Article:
Like most parents of children with health issues, I wondered if I did something in pregnancy to cause Nitara's EE. The disease is so "new" that not a lot is known about the causes or triggers. In 2006, Dr. Marc Rothenburg and colleagues discovered a faulty gene on Chromosome 5 that people with EE display.10 Interestingly, the faulty gene lies right next to the genes thought to cause asthma and allergic rhinitis. EE patients often have siblings or other family members who have the same disease. Parents will often get tested and find they have a form of the disease themselves. This was true in my case--I have a mild form of it and we strongly suspect that my husband's side has the disease as well based on family history. It has been shown that a higher expression of the faulty gene leads to more severe expression of the disease.
Seventy-five percent of people with EE also have asthma, eczema, and allergies or have family members who do.11 Others, however, appear to have no genetic connection. Certain areas in the United States seem to have higher rates of EE than normal. These "hot spots" may be due to pollution, viruses, or other environmental factors. The normal occurrence of the disease is about 4 in 10,000, although current research is showing it may be more common.12 In my area, I know of eleven EE patients within a ten-mile radius! Only the most serious cases are biopsied and diagnosed, but milder forms probably exist in higher numbers.
EE may present alongside GERD, hiatal hernias, Crohn's Disease, Celiac Disease, Cystic Fibrosis, and other GI conditions in patients. The relationship between these conditions is unknown.
A healthy Nitara, thanks to a proper diagnosis and treatment
At four years old, Nitara is doing better than ever. She's getting stronger and made it through the winter with no trips to the ER and no antibiotics. She is tall for her age and maintaining a good weight. Nitara is continuing to undergo food trials. She appears to be allergic to slightly more than half of the foods she has tried. Her diet is still extremely limited, but she is currently eating enough foods to just give her a balanced diet. If she shows elevated numbers on her upcoming biopsy, she will lose all of those new foods and go back to formula supplementation. But life goes on. Nitara attends preschool part-time and is outgoing and happy. She loves to sing, take long baths, and wear sparkly shoes. Nitara's relationship with food will always be touchy but her relationship with life looks very promising.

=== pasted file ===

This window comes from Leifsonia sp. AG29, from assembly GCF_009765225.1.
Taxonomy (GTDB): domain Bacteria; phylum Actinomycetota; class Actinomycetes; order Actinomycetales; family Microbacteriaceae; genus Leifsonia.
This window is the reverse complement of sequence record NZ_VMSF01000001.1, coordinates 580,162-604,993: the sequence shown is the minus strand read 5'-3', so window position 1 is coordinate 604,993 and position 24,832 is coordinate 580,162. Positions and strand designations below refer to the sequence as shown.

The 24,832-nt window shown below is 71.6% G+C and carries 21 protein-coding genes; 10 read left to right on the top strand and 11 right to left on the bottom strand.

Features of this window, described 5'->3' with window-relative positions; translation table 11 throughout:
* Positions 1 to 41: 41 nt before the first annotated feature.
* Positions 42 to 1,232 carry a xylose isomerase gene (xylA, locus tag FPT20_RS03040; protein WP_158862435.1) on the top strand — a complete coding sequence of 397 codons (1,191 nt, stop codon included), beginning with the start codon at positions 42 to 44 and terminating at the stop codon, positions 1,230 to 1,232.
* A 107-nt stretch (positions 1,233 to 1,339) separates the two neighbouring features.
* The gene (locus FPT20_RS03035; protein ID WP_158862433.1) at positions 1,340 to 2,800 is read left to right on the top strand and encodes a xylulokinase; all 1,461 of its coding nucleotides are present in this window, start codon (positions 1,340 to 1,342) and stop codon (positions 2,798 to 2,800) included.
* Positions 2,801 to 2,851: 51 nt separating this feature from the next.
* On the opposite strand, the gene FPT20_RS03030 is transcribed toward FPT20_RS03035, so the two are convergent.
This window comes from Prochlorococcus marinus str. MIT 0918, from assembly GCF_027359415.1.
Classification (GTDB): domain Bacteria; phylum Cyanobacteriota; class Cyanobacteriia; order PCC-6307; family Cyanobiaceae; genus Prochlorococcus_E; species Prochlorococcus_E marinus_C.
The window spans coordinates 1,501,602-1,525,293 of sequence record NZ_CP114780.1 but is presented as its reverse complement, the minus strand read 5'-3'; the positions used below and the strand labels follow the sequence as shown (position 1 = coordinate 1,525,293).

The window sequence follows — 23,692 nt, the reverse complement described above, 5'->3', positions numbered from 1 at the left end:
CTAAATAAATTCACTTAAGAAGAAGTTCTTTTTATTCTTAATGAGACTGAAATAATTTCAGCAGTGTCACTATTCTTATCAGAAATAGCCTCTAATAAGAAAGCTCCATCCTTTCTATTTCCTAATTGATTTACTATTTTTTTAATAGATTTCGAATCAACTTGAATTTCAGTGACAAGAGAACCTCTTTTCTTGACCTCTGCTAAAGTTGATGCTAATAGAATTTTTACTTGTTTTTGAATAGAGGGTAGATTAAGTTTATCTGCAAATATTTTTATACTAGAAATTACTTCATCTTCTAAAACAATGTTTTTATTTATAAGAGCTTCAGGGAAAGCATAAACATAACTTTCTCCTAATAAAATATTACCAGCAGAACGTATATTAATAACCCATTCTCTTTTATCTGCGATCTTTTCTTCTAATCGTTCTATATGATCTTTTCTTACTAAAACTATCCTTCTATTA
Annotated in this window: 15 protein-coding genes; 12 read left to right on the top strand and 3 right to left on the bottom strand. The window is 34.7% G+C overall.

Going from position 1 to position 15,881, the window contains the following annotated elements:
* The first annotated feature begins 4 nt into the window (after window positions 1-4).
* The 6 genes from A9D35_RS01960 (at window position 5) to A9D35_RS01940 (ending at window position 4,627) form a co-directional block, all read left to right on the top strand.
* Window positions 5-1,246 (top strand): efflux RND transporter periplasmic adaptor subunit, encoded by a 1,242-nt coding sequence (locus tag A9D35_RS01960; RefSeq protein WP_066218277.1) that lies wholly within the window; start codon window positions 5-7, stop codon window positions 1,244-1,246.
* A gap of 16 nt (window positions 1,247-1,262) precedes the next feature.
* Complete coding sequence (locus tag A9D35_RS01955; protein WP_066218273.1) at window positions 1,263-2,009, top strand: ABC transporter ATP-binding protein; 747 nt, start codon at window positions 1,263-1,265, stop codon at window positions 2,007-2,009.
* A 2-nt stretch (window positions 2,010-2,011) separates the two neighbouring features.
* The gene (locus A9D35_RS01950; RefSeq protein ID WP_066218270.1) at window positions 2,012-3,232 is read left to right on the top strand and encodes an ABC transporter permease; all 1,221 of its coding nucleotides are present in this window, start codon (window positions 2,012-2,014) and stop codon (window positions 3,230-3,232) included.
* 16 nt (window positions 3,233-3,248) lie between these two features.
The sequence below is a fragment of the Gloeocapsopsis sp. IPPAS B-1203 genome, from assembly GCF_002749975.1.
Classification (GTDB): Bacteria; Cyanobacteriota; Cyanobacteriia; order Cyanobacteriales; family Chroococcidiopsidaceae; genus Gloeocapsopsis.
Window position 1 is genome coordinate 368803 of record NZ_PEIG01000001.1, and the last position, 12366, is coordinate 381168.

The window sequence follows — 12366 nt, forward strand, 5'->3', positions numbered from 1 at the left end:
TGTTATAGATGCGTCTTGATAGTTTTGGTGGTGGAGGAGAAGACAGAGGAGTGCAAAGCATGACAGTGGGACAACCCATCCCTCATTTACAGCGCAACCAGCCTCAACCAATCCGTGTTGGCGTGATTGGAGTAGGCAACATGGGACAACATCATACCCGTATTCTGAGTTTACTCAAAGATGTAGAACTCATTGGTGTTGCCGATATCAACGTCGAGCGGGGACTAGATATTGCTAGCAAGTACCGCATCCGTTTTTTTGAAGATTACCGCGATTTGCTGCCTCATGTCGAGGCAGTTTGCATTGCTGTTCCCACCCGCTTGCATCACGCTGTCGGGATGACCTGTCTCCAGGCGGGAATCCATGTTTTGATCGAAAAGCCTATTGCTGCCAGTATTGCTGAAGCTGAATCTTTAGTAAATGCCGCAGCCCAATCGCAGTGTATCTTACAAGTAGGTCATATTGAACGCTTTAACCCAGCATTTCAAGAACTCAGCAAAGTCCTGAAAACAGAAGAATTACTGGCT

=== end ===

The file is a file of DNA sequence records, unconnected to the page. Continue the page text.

For more information on Eosinophilic Disorders, visit APFED.
Darshani Sukumaran is a stay at home mom by day and a pre-nursing student by night. In her "past life" she was a technical writer. Darshani has published various articles and poems about motherhood, natural parenting, and cross-cultural marriage. She has a B.A. in English. If she was given a nickel for all the typos she has made over the years she would be a rich woman!
1For a general overview of EE, see Glenn T. Furuta, et al. Eosinophilic Esophagitis in Children and Adults: A Systematic Review and Consensus Recommendations for Diagnosis and Treatment Sponsored by the American Gastroenterological Association (AGA) Institute and North American Society of Pediatric Gastroenterology, Hepatology, and Nutrition. Gastroenterology 2007;133(4):1342-63.
7Jonathan M. Spergel, et al. Treatment of eosinophilic esophagitis with specific food elimination diet directed by a combination of skin prick and patch tests. Annals of Allergy 2005;95(4):336-43.
8Richard J. Noel, et al. Clinical and immunopathologic effects of swallowed fluticasone for eosinophilic esophagitis. Clinical Gastroenterology and Hepatology 2004;2(7):568-75; Furuta, 1354-5.
9Miguel L. Stein, et al. Anti-IL-5 (mepolizumab) therapy for eosinophilic esophagitis. Journal of Allergy and Clinical Immunology 2006;118(6):1312-9.
10Carine Blanchard, Marc E Rothenberg, et al. Eotaxin-3 and a uniquely conserved gene-expression profile in eosinophilic esophagitis. Journal of Clinical Investigation 2006;116(2):536-47.